According to the FDA documents, “the composite primary effectiveness endpoint presents some challenges in determining the device’s effectiveness to detect ischemic events, particularly with respect to the time-to-door and the new Q wave endpoints.”

“The quality of the ECG data and the inconsistency of the Q wave results caused the sponsor to terminate the study earlier than the protocol required, and to institute a dual baseline approach with serial reads to the ECG interpretation,” the FDA staff wrote.

According to the documents, another concern with the validity of the study was that the added look-back windows were not adjusted for in the primary effectiveness analysis which “could lead to false declaration of significance and therefore spurious inference.”

If the device is approved, Angel Medical Systems has agreed to limit device distribution to those sites who had participated in the ALERTS study and have agreed to be a part of the postmarket study.

Panel member Lori E. Dodd, PhD, from the National Institute of Allergy and Infectious Diseases, said after the vote, “I was very moved by the patient testimony, but ultimately, the question of endpoint definitions is concerning.”

The FDA is not required to follow the recommendations of its advisory panels, but it usually does. – by Tracey Romero

Reference: Circulatory System Devices Panel Clinical Briefing Document P150009.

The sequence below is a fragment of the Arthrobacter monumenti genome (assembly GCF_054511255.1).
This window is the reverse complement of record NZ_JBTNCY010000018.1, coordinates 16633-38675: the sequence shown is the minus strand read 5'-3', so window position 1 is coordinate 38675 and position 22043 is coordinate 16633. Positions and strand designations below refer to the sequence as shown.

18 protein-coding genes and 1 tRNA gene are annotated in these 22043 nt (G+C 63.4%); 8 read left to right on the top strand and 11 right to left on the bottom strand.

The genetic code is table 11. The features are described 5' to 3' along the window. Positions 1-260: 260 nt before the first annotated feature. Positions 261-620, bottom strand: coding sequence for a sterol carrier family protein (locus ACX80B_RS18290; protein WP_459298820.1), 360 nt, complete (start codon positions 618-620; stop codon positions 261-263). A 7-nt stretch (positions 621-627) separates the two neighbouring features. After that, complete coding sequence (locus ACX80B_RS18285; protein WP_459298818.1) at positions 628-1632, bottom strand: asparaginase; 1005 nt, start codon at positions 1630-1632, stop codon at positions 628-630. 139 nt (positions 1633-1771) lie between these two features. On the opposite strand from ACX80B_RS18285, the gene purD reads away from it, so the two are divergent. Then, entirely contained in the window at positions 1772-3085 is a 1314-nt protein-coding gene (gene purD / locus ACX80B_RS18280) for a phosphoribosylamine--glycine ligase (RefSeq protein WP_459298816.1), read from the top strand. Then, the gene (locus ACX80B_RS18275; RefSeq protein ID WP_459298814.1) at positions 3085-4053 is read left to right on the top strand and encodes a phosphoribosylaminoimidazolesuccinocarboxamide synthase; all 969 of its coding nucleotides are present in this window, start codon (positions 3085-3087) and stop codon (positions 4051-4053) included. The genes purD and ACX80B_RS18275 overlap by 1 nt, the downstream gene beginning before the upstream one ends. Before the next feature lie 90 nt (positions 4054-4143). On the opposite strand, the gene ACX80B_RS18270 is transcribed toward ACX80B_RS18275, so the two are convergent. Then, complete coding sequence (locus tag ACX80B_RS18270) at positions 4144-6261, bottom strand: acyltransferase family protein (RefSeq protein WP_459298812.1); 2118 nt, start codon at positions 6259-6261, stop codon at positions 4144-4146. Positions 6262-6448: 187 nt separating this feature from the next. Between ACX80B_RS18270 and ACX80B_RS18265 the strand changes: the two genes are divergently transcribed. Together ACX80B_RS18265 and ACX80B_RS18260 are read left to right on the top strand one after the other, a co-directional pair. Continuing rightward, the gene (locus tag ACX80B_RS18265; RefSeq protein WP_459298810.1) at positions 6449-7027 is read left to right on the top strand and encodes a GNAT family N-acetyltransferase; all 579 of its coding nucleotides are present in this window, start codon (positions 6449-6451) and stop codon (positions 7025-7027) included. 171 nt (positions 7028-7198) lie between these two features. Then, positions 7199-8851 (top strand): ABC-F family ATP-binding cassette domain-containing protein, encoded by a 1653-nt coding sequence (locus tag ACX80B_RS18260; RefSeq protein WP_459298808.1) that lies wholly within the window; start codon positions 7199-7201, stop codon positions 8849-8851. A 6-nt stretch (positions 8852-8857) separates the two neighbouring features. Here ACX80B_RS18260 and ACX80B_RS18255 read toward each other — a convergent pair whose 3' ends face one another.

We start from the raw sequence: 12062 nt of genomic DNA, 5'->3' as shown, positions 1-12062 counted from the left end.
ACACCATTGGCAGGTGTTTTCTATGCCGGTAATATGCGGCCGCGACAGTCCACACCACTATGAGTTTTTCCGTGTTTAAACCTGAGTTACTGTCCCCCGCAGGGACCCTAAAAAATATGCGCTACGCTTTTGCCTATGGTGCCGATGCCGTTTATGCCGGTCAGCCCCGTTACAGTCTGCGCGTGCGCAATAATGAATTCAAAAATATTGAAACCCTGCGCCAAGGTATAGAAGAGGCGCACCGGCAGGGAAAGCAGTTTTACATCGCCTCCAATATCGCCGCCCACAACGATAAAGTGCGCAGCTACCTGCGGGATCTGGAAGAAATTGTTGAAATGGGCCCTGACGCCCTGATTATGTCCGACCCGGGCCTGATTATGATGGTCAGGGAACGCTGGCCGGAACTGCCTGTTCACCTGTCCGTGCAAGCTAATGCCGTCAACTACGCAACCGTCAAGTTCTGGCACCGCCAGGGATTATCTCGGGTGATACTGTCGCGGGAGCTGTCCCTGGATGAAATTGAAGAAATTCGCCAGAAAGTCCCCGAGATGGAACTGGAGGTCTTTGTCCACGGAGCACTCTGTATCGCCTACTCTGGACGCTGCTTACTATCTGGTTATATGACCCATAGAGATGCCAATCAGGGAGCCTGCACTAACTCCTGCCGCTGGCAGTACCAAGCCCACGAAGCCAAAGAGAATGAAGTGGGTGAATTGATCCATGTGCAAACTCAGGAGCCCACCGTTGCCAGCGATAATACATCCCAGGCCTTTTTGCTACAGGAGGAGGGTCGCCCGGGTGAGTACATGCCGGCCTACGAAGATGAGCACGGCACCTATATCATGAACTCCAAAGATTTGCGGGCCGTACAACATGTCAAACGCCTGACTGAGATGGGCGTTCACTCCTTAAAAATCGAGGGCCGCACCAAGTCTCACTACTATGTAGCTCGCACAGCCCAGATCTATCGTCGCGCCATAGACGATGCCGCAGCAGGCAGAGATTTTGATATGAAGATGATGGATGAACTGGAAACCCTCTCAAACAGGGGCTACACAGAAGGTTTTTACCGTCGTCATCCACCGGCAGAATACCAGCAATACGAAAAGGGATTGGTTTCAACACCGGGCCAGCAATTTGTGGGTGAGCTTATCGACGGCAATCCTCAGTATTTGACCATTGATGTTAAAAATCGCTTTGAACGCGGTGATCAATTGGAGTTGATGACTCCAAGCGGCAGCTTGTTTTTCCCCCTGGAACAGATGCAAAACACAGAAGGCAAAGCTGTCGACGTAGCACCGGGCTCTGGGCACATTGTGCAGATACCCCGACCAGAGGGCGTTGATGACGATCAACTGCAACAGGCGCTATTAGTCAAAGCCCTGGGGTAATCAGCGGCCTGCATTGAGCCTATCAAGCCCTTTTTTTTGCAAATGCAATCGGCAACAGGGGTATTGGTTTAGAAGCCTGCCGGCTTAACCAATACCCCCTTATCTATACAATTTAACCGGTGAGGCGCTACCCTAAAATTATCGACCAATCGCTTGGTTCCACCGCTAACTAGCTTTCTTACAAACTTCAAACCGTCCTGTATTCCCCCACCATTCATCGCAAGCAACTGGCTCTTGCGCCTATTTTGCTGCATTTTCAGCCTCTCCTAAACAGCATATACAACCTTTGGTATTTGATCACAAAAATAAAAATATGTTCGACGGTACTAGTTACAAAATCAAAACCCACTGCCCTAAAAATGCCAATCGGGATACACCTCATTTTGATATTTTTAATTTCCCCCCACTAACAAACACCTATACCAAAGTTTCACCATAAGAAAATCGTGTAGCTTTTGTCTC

Disclosure: The members of the Circulatory System Devices Panel report no relevant financial disclosures.

The FDA’s Circulatory System Devices Panel recommended that an implantable cardiac monitor that alerts patients to ST-segment shifts, an indicator of coronary ischemia, should not be approved for use in patients who are at risk for recurrent coronary events.

The panel voted 4-8 that the Guardian System (Angel Medical Systems, Inc.) is safe, 0-12 that it is effective and 0-12 that its benefits outweigh its risks.

Panel member Scott R. Evans, PhD, from the Harvard School of Public Health, who voted no to all three questions, said that “although safety endpoints were met, that didn’t equate to the safety question.” He said he was also concerned about quality issues with the data presented.

“Although the technology is promising, the totality of evidence didn’t support a yes answer to any of the three questions,” said panel member Kristen K. Patton, MD, from the University of Washington.

Angel Medical Systems, manufacturer of the implantable cardiac monitor, is seeking approval for an indication to alert patients to ST-segment changes with the intention to shorten the time-to-door from detection to arrival at the hospital.

If approved, the Guardian System would be the first monitoring system to alert patients to a coronary event independent of recognizable symptoms.

The sponsor is seeking approval based on the results of the ALERTS study, in which the monitor system met the primary safety endpoint of greater than 90% rate of freedom from system-related complications, but not the primary efficacy endpoint, which was a composite of late arrival (>2 hours) after a confirmed coronary artery occlusion event, new Q wave, and cardiac or unexplained death.